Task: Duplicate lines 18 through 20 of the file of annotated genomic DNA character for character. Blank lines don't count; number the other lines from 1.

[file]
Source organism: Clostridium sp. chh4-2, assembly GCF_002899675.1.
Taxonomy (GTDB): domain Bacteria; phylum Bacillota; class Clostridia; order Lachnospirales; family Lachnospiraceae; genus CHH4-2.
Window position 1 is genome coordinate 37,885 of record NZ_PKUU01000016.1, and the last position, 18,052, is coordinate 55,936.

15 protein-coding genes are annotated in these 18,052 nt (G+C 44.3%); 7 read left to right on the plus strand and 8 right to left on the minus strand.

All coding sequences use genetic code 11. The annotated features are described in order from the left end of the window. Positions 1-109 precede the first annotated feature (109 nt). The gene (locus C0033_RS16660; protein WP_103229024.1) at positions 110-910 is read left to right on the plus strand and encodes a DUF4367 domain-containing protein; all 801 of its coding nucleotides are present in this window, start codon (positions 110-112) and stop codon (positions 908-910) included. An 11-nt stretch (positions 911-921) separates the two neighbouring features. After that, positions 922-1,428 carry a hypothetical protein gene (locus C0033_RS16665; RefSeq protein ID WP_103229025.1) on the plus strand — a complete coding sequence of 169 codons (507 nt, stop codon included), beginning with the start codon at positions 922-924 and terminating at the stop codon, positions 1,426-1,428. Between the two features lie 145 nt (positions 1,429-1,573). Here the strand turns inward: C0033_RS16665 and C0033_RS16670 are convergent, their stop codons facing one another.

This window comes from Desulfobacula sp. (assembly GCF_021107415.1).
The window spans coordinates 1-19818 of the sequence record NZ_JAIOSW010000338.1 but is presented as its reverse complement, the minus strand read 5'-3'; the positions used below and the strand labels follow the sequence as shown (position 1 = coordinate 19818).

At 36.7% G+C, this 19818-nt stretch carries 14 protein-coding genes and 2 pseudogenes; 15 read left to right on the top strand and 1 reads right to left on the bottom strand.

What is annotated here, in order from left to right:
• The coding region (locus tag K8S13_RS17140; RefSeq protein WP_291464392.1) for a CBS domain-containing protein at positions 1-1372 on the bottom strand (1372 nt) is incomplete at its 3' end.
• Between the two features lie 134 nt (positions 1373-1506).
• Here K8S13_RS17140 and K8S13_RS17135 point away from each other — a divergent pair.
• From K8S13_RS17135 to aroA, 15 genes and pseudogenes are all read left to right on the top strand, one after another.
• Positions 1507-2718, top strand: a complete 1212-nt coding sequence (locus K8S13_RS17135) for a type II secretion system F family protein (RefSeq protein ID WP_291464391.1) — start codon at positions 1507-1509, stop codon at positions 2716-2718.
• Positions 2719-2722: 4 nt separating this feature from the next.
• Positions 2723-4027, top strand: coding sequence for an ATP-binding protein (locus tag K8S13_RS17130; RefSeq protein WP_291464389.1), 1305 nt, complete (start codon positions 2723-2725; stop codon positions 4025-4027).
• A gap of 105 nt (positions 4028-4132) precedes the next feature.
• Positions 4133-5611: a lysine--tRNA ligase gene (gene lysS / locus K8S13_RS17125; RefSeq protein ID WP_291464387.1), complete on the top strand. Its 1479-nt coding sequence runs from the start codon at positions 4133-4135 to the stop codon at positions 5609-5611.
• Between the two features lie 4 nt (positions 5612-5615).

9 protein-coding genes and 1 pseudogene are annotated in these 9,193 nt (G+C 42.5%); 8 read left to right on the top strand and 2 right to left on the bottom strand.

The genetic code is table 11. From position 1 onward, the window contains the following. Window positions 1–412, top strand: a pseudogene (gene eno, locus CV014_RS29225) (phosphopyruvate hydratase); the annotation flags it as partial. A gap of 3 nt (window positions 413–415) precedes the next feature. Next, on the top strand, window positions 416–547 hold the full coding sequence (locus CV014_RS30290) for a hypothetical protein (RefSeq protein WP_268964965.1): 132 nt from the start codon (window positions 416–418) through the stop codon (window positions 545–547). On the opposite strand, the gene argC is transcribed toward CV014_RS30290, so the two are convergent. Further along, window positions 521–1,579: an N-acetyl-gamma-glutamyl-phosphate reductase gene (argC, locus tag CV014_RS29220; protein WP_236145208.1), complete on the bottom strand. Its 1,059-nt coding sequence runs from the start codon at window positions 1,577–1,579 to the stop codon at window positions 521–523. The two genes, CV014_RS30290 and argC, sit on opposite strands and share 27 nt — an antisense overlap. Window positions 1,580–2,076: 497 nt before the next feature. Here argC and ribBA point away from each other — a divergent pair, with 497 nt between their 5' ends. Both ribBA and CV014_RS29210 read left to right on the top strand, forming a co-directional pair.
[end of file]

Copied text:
• Positions 4133-5611: a lysine--tRNA ligase gene (gene lysS / locus K8S13_RS17125; RefSeq protein ID WP_291464387.1), complete on the top strand. Its 1479-nt coding sequence runs from the start codon at positions 4133-4135 to the stop codon at positions 5609-5611.
• Between the two features lie 4 nt (positions 5612-5615).

9 protein-coding genes and 1 pseudogene are annotated in these 9,193 nt (G+C 42.5%); 8 read left to right on the top strand and 2 right to left on the bottom strand.